We didn’t have anything to do (one can only study so long before the brain is fried) or anyplace to go on New Year’s Eve so we had a quiet evening in the piso. That is until the fireworks started in earnest about 11:00. They went for about 2 hours, hitting a crescendo around midnight – I’ve never experienced anything like that. It really sounded like bombs were falling all around us and even with everything closed & shutters down, it was impossible to sleep. The next morning our street was lined with drunks, streamers, glitter and other trash and there were occasional explosions going off around us all thru the day. I don’t know whether it was private parties, individuals, governments or who actually provided the fireworks but next year we might plan our evening to be in a protected spot with a better view to see what we could only hear.
On Saturday when I’d finished my cleaning and had run a couple of errands, I got a call from the office Elders that started with “Elder Belnap, we’ve just done something awfully stupid”. I sat down and they rehearsed that they’d taken the office van to a store for groceries, gasoline and to find new windshield wiper blades. The problem was they’d filled the tank with regular gasoline and it’s a diesel engine. They hadn’t driven it far but it was far enough for them to recognize something was wrong in the way it ran so they shut it down. I told them we’d better leave it there, call the dealership for advice and deal with the problem Monday. I drove out to pick them up, delivered them at the office (that’s where they eat and keep their food) and had just parked the car when Pte Clegg called (from Vigo) to talk about the piso cleanup we’d done. After that we talked about gasoline & diesel engines and a few other things before I could go home and prepare for Fast Sunday. He mentioned how interesting it is that, while observing the missionaries working with investigators and members, how totally awesome they are and 30 minutes later you’re led to question whether or not they have a brain. I guess these missionaries are transformed from kids to awesome and back to kids until, for most of them, they reach a point of maturity that we see in them when they return home.
After reading each day in the D&C we’re starting to become more familiar with the Spanish there so that’s helping us to grow and we started an assignment this week to read the Book of Mormon (in English for all whose first language is English) by April 1st and mark all the references relating to Christ. For me it’s been an interesting exercise these first 2-3 days but it’s going to add a little more study time for us each day – we’ll report how things go.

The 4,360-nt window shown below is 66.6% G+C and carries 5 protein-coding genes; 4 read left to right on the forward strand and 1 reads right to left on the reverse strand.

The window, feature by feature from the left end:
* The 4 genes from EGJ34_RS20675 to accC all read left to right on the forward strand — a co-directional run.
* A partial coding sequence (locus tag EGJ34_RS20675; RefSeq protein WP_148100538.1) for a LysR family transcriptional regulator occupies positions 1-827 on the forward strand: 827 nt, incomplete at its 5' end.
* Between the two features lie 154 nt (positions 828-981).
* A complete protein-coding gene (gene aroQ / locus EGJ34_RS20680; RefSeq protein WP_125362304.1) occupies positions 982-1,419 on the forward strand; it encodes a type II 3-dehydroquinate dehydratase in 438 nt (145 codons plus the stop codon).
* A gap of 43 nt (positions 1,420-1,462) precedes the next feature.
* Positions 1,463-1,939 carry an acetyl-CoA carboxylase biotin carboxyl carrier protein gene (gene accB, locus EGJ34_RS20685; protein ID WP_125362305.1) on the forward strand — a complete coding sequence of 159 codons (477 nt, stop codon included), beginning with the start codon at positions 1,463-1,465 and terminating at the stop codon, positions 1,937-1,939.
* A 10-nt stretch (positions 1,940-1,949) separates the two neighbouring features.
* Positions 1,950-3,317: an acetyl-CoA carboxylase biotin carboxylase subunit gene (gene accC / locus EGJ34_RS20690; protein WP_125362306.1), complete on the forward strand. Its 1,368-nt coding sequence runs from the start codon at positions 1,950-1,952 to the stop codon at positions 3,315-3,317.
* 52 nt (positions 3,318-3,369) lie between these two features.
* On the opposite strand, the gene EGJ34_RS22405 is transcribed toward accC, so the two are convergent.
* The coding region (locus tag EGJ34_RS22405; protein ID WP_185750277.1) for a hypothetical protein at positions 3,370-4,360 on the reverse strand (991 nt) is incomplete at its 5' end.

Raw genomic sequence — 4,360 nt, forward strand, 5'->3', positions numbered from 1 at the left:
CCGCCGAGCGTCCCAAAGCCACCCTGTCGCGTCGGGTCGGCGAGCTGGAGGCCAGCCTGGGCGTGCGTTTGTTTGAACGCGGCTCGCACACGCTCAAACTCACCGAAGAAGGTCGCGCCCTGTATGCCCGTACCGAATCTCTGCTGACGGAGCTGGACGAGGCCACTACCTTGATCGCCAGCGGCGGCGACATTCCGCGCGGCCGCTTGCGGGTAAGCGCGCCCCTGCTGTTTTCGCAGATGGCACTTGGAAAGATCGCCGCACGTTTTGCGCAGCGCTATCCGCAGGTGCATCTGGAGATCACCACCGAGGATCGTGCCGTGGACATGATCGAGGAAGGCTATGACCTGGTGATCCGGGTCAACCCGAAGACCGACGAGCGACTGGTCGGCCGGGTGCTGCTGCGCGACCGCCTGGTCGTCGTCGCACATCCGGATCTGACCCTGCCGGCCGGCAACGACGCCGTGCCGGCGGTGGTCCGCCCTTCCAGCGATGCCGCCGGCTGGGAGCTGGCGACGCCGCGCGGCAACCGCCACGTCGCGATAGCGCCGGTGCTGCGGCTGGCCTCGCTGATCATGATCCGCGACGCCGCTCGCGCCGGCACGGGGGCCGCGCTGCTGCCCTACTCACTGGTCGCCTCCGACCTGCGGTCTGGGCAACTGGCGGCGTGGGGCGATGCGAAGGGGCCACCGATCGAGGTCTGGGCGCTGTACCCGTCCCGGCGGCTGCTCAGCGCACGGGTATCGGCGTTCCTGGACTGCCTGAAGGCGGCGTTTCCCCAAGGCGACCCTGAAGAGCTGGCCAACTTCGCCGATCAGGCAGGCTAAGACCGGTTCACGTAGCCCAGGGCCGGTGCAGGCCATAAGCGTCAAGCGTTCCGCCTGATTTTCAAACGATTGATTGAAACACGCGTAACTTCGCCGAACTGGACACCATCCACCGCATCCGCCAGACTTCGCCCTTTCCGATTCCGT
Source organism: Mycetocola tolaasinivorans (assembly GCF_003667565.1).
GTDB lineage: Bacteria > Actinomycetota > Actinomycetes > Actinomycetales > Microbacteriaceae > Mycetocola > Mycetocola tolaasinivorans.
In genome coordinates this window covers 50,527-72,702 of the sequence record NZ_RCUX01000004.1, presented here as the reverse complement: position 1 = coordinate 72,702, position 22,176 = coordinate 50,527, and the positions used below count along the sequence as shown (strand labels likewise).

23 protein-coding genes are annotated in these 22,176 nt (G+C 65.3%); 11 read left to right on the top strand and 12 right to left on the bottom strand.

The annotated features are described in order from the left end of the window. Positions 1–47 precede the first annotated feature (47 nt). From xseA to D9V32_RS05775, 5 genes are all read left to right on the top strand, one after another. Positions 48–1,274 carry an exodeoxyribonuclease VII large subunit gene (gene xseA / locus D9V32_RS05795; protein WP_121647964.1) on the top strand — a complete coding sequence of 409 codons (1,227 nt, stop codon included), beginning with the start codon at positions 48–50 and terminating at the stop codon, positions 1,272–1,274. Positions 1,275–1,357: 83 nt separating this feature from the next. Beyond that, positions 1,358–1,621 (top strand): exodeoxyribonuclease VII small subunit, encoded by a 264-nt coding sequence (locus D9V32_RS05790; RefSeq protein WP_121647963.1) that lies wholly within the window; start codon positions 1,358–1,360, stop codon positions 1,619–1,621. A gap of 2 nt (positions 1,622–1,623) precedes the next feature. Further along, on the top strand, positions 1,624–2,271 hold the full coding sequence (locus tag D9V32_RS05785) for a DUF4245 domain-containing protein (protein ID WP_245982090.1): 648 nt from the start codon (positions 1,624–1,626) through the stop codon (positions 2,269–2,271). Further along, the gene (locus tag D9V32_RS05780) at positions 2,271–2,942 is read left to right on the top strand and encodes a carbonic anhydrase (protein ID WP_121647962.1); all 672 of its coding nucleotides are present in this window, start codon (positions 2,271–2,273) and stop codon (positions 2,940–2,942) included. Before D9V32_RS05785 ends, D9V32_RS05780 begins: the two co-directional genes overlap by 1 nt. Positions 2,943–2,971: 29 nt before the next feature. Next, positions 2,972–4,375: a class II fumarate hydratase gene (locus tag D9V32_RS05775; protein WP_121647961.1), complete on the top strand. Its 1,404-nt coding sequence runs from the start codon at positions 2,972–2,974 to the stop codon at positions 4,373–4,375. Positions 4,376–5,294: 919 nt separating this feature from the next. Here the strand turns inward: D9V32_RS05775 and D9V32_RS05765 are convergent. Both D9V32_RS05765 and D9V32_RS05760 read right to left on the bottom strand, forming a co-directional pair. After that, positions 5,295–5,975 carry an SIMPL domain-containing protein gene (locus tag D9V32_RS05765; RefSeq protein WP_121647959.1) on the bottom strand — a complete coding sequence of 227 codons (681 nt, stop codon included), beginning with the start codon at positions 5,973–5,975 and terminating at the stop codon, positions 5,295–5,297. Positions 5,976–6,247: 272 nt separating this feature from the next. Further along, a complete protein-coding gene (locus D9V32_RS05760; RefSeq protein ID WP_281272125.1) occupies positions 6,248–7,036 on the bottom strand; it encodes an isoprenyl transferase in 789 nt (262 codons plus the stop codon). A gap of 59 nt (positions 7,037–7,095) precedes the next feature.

Well, that wraps up the report for this week. We’ve sure enjoyed the opportunity to see and talk to many of you and appreciate your efforts to set it up and adjust to our schedule. We love all of you, thank you very much for your love and support and pray the Lord’s choicest blessings on each of you. We’re grateful for the opportunity to be involved in the missionary work here – we’re getting better at what we’re supposed to be doing – and bear witness of its divinity.
All our love, E&H Belnap

12-27-09 - Weekly Report from Delwyn

Well, it seems like the most important and exciting thing this week was Christmas and the opportunity to talk to nearly the entire family. We didn’t have a lot of gift-giving here – things are expensive and we’re pretty conscious of the need to send or carry with us anything that’s treasured. There was enough investigation done to let us get Skype set up on our computers so we could talk free for as long as we wanted to or could stand it. We’d had a couple of test runs earlier that gave us a working knowledge of what had to be done to connect to each other and we’d set up to talk to Heidi’s family first so, on Christmas day, we went to the office about 5:30, set up the laptop and made the call to Heidi. We have the ability to do a 1-to-1 video call so we got to talk to Sam, Heidi, Carlee & Preston for a few minutes then dropped that call and made a group call to all the other kids but Chad (no Skype at his place yet). It was apparent early that, with that many people, each wanting to talk and ask questions, that wouldn’t work very well so we decided on an order for calling each family based loosely on their schedules. We talked to Meyers then Collins then Thorntons and then a group at Needlers. Travis had his laptop set up there so we got to talk to him then Angela then all the Needlers and then with Travis again. It became apparent at the first call that we weren’t going to be able to stay within the 15-minutes we’d planned for each call so we got further and further behind the schedule as we went along. At the end we were asking callee A to telephone callee B to tell them to answer the computer call that was coming. For us it was a great experience and so good to see and talk to each of them and we’re grateful to Skype for coming up with the idea and technology to allow it to happen for us. We’re still exploring ideas to get hooked up with Chad & Trisha and hope it happens sooner than later.